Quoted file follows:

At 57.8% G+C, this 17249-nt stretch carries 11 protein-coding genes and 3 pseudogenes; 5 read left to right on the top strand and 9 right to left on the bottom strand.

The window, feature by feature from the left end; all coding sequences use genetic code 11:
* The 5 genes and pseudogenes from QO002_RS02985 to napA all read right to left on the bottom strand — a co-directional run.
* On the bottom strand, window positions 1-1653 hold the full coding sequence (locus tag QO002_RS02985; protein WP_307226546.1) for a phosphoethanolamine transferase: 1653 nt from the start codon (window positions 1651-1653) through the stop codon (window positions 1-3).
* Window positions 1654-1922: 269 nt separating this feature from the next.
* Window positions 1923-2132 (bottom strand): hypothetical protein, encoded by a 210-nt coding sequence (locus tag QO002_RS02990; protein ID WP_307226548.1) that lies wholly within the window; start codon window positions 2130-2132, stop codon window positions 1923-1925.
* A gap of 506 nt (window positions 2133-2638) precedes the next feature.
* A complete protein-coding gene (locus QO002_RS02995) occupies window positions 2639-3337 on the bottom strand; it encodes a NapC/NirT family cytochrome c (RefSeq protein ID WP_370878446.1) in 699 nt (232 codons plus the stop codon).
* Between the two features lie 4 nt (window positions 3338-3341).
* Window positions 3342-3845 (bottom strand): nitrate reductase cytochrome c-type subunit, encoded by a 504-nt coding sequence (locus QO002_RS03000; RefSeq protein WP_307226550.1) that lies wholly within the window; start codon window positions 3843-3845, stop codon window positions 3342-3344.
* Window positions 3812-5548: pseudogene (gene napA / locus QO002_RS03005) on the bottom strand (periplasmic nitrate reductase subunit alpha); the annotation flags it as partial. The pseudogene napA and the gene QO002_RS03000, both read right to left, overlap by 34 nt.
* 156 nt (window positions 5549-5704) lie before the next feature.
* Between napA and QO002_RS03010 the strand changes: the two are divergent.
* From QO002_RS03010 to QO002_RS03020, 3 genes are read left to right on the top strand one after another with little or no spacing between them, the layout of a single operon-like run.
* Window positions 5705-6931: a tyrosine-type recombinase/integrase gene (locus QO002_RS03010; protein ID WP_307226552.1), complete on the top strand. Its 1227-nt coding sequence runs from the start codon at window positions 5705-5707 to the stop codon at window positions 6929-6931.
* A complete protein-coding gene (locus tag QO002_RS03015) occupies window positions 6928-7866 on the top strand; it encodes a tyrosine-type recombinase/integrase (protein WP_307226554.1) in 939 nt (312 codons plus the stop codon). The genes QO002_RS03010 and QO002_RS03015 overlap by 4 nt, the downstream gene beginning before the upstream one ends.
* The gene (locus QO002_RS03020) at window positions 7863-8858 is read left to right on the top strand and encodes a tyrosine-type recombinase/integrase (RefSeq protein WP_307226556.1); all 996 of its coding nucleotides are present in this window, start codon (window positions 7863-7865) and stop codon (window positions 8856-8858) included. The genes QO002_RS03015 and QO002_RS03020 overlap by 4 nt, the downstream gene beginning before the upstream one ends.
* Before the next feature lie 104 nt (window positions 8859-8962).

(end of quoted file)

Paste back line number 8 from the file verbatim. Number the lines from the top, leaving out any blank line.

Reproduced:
* A complete protein-coding gene (locus QO002_RS02995) occupies window positions 2639-3337 on the bottom strand; it encodes a NapC/NirT family cytochrome c (RefSeq protein ID WP_370878446.1) in 699 nt (232 codons plus the stop codon).